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Just over a year after Marriage Equality was bestowed upon Northern Ireland, the city of Belfast may be getting a hub specifically for the LGBTQ+ community, following requests put forward to the local council. The request for a queer-friendly hub was directed at Belfast City Council Chief Executive Suzanne Wylie, and without conflict or contention, the council committee approved financial aid for the feasibility study. “The need for an LGBTQ+ Hub to support the LGBTQ+ community has been developed over many years,” reads the letter of request, signed by representatives from HERe NI, The Rainbow Project, Cara-Friend and Transgender NI.

The story so far

Northern Ireland is a complex part of the world that for many years no one really knew how to fix. With a difficult past, it still lives in the undertow of political and social history. Women and queer people across the country have lacked representation and for decades our voices have been ignored in favour of those who believe their religious beliefs grant them a monopoly on morality. 

It is to no surprise then that the LGBTQ+ sector has received little government support or investment, with minimal resources to enhance its development, build capacity and reach its full potential. Trust has wavered as the Northern Ireland Assembly is still yet to develop a Sexual Orientation Strategy and, as the letter goes on to say, “…no central government funds have ever been dedicated to addressing the needs of, or inequalities experienced by, LGBTQ+ people in the last 20 years,” highlighting some of the many reasons why Belfast needs this LGBTQ+ hub.

Despite this lack of investment or support, the queer community in Belfast has developed a strong, resilient, and sustained community infrastructure. The sector organisations have grown to deliver life-saving services for our community and have created some of the largest and most vibrant community festivals on the island of Ireland.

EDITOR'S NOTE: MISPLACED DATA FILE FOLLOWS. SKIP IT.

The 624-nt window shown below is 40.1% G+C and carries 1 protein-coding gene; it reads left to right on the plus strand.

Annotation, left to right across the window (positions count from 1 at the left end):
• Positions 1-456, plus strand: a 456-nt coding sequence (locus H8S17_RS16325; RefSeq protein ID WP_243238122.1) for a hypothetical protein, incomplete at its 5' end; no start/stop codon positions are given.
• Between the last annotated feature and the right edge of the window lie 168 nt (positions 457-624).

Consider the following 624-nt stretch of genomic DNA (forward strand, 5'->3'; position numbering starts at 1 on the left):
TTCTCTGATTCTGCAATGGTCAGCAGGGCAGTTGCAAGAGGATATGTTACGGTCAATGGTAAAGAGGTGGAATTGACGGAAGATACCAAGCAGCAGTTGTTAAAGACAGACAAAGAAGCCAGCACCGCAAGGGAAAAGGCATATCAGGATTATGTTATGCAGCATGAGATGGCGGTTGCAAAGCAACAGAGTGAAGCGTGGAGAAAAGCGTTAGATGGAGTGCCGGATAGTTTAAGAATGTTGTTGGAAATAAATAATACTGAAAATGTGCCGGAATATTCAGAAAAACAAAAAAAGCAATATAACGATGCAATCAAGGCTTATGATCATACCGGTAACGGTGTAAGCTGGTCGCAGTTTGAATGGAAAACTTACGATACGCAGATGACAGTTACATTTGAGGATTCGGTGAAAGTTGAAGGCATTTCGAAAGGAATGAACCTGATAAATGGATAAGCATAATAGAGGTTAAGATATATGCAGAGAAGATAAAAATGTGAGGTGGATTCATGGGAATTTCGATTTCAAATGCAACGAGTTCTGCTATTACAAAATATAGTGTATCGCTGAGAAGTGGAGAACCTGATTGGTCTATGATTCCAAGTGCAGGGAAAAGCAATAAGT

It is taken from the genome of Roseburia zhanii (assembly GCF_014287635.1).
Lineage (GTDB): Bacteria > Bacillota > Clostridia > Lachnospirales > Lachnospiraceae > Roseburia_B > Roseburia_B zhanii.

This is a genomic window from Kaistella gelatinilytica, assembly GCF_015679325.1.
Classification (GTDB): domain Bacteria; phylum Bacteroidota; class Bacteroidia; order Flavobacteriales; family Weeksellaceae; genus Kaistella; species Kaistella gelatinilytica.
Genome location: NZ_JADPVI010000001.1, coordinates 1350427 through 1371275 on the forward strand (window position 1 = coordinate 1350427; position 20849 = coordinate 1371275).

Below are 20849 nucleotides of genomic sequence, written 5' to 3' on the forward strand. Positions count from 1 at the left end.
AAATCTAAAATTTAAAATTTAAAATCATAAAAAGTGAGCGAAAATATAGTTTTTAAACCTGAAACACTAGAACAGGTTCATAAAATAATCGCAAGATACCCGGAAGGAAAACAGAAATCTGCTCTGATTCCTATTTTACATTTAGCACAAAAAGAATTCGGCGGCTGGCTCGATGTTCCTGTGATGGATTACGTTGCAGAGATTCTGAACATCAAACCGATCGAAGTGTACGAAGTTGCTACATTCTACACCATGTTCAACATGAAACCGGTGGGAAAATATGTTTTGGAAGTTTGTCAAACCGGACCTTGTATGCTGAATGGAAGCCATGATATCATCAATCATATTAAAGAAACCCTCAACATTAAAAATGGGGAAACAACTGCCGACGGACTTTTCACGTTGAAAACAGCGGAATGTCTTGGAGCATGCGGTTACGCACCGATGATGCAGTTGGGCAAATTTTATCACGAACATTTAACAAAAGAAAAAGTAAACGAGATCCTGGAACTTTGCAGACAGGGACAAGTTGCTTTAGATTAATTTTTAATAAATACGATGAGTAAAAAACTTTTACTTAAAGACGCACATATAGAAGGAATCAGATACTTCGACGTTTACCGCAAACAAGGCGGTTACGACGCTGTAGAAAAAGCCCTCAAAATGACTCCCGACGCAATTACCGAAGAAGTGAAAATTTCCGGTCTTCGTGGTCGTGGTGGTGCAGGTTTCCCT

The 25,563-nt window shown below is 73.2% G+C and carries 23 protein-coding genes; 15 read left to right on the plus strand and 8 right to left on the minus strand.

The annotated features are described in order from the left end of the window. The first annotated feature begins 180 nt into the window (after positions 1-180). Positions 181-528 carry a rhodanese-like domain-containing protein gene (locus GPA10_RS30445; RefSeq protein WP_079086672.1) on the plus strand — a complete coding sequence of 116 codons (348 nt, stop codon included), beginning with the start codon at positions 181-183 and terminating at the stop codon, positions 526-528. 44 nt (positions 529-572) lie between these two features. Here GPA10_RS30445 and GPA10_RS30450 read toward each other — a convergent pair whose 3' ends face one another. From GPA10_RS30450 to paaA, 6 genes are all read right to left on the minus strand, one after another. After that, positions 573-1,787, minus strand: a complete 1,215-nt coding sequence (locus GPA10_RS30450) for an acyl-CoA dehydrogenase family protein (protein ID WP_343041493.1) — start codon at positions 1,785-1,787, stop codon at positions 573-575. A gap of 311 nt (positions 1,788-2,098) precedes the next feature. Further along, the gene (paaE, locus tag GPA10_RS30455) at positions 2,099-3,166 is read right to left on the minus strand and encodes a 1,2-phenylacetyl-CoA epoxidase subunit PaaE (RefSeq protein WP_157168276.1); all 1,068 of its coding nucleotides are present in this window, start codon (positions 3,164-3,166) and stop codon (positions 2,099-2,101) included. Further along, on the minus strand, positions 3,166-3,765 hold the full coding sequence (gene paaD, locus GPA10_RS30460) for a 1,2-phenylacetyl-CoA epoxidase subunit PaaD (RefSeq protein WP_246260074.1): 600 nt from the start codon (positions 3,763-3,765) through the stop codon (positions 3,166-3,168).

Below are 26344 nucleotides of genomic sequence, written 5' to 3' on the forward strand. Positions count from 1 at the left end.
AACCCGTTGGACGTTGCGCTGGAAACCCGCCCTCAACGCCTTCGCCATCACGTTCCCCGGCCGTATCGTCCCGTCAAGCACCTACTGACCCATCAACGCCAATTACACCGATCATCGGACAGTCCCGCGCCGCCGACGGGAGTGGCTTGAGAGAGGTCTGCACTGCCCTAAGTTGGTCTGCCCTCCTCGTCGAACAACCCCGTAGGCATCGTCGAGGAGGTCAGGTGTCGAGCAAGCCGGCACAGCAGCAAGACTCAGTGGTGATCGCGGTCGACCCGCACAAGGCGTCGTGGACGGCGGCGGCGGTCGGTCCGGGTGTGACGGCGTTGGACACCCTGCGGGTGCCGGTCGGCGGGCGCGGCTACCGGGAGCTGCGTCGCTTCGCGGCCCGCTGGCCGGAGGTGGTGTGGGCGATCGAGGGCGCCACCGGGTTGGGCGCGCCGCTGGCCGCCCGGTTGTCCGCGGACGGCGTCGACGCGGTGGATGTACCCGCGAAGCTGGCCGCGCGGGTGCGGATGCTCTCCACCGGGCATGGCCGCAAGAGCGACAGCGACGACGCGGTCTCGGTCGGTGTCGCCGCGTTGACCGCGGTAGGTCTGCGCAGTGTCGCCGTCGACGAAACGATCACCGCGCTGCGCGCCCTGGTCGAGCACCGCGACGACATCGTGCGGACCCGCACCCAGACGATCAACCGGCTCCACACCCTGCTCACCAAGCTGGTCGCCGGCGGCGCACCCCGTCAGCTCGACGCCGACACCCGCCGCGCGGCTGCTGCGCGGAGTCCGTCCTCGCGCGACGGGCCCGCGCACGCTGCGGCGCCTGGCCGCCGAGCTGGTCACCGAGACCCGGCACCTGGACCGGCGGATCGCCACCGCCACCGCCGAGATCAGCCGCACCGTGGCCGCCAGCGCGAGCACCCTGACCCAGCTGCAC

Queer sector organisations have had to contend with buildings not fit for purpose, particularly due to an increase in demand and limited capacity as organisations have had to cope with little or no core funding to support their work. These conversations around providing an LGBTQ+ hub to support the community have been developing for many years. With the development of a fit for purpose LGBTQ+ Hub, the costs associated with rented premises could be invested in addressing the needs of LGBTQ+ people in the Belfast area.

Since being elected in 2019, Cllr Anthony Flynn, who represents the Ormiston area of East Belfast, has worked closely with Cllr O’Hara and De Faoite, as the three out elected queer reps to bring a higher level of representation for the community on council. 

“We will know more about specifics after the feasibility study comes back. This should tell us if there is something available in the city currently which could meet the needs of the community, or, if we need something more purpose built, then it will come down to the issue of money. My hope is that the sexual orientation strategy will have significant funding attached that could be used to invest in a project as important as this.” Flynn commented having pioneered for such achievements as capacity building for the community through cultural funding and raising the trans flag above the city hall to mark Transgender Day of Visibility and Transgender Day of Remembrance.